It is clear that the trial court has general power to award attorney fees pursuant to subsection (a) of this section and also pursuant to the plenary equitable powers of the trial court; however,Guest Posting regardless of the source, the power must be exercised while the trial court retains general jurisdiction over the cause. Where the court had evidence before it of the financial resources of both parties when ruling on the issue of attorney fees and where no hearing had been requested, the trial court’s failure to conduct a hearing on the propriety of the award of attorney fees was not error. The award of attorney DUI fees is based on a showing of the inability of one spouse to pay and the ability of the other spouse to do so. The court may order either spouse to pay a reasonable amount for the costs and attorney fees necessarily incurred by the other spouse. The granting of attorney fees is improper where no evidence is heard as to the items of service which were performed, the basis of the amount requested, or the reasonableness of such fees.
Where petition for fees was submitted prior to entry of a judgment dispositive of the merits of the action, and where the clear import of the language of subsection (a) of this section was that the court may order attorney fees to be paid by either party to either attorney, the provision was given its clear meaning and the trial court properly entered judgment in favor of a firm against its own client. The general rule concerning awards of attorney fees in a divorce suit is that the party seeking such relief must show financial inability to pay and the ability of the other spouse to do so. The fees allowed in dissolution proceeding should be fair to all the parties involved: the attorney to be compensated, the client, and the person required to make the payment.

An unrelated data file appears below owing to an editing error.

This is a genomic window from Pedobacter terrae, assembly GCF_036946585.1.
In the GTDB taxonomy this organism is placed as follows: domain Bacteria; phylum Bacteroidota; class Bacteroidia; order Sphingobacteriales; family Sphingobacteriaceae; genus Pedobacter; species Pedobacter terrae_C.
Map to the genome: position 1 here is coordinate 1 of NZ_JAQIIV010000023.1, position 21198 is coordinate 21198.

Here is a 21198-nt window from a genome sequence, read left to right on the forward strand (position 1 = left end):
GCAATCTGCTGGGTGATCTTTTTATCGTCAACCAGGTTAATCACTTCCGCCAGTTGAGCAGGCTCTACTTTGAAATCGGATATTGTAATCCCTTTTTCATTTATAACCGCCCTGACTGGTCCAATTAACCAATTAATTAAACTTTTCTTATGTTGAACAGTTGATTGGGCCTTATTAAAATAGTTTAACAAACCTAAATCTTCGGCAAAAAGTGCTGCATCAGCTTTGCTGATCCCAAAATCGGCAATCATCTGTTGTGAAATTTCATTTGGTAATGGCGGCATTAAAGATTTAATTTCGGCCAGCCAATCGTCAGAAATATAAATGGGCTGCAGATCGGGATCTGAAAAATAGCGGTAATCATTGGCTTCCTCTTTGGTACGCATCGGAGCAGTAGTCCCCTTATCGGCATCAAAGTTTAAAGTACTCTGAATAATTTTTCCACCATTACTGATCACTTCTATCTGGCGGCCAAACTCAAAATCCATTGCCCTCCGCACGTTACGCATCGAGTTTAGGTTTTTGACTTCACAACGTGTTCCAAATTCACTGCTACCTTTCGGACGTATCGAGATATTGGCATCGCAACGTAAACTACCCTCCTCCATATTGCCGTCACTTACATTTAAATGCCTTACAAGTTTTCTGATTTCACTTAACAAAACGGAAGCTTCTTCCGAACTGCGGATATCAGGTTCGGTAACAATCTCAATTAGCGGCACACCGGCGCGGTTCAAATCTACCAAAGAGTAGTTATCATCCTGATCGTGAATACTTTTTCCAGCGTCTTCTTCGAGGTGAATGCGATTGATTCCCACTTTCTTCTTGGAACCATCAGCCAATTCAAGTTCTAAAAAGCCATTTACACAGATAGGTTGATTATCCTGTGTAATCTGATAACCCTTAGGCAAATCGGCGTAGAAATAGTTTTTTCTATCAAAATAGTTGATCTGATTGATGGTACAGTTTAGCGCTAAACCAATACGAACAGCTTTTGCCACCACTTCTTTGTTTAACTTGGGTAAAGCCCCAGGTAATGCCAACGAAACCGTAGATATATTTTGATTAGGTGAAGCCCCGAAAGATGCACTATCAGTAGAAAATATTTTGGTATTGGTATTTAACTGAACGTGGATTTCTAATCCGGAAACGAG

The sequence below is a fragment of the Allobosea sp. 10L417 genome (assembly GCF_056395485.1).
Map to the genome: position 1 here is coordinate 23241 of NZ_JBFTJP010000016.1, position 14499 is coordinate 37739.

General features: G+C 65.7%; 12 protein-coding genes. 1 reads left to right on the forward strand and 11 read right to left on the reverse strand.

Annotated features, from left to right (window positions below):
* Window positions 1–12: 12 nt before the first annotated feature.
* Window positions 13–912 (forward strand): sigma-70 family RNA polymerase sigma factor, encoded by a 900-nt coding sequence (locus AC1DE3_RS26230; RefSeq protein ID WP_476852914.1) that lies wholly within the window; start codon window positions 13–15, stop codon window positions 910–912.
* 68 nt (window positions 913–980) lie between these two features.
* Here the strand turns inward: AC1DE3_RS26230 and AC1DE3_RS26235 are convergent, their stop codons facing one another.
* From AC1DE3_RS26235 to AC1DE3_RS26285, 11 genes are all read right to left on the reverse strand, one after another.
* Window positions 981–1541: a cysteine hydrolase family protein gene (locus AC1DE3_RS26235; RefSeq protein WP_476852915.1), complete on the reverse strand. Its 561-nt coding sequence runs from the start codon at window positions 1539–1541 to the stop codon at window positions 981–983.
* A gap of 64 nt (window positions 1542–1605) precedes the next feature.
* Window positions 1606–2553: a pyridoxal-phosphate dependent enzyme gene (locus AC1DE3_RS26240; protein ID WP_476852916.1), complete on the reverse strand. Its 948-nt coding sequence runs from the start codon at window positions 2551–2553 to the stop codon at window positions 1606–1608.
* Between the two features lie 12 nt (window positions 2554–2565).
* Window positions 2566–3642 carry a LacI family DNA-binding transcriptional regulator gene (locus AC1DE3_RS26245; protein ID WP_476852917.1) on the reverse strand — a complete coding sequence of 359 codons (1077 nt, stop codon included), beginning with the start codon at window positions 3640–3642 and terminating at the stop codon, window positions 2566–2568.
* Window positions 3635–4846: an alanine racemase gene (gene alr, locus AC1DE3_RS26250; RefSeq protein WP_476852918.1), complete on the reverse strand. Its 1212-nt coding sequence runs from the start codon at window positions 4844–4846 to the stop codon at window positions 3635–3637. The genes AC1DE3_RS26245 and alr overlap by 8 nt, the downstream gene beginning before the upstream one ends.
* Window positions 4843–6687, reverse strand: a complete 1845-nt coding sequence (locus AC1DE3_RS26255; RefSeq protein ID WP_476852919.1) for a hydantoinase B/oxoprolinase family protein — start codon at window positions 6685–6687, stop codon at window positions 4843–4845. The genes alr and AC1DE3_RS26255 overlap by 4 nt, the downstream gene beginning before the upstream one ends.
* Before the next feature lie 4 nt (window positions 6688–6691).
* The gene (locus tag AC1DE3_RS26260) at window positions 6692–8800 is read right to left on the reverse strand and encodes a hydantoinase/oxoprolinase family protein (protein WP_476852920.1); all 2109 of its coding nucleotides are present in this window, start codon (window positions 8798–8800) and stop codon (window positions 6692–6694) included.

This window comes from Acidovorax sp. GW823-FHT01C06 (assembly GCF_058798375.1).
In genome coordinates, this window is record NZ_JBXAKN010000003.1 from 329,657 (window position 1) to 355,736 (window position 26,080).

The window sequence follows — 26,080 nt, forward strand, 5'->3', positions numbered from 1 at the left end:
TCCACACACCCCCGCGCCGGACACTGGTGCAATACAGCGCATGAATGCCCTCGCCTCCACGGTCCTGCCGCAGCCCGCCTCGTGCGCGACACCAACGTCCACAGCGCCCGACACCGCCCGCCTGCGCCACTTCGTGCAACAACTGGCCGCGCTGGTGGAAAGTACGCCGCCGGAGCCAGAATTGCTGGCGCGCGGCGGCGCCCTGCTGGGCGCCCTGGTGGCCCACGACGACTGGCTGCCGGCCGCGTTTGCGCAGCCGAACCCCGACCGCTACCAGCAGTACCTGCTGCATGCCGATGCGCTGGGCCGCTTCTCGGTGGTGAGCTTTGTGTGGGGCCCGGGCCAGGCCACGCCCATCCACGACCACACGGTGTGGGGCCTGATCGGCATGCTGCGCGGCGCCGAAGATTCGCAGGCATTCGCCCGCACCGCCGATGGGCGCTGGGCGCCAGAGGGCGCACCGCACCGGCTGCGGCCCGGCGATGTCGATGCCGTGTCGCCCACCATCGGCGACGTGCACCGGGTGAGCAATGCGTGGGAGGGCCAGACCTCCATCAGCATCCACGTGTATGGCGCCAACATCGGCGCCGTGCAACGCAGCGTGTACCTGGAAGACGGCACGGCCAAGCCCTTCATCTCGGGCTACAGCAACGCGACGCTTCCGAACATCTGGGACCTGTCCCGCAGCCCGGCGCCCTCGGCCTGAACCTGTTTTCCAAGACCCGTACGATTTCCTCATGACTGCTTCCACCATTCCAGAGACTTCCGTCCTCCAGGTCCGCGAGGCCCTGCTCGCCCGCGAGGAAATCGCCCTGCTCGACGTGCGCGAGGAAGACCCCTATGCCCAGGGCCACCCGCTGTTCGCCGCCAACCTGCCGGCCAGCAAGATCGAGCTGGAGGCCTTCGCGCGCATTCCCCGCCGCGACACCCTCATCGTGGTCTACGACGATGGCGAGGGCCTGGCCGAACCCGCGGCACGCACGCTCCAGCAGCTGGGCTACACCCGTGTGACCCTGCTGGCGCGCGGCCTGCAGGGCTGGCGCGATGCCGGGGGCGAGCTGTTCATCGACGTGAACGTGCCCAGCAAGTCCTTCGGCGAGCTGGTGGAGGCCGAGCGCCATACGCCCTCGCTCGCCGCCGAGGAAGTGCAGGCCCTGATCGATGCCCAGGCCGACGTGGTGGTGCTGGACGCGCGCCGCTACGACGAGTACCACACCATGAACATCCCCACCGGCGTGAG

The amount awarded should be fair compensation for those services which were reasonable and necessary to the action. The propriety of an award of attorney fees depends on the particular facts of each case; in determining whether a party is unable to pay attorney fees the assets of that party must be weighed in light of the parties’ standard of living. To justify the allowance of attorney fees, the party seeking relief must show financial inability to pay and the ability of the other spouse to do so. The party seeking to recover attorney fees must show financial inability to pay and the ability of the other spouse to do so; the decision in regard to fees then rests within the sound discretion of the trial court. Attorney fees in a dissolution of marriage proceeding are the primary obligation of the party for whom the services are rendered. The allowance of attorney fees to an opposing party is justified where the party seeking relief demonstrates financial inability to pay and the ability of the other spouse to do so. Although the trial court is permitted wide discretion in awarding attorney fees, that discretion is not unbounded. The allowance of attorney fees for appeal rests within the sound discretion of the trial court, which allowance will not be disturbed on review in the absence of a clear showing of abuse; fees may be allowed only upon findings of inability to pay by th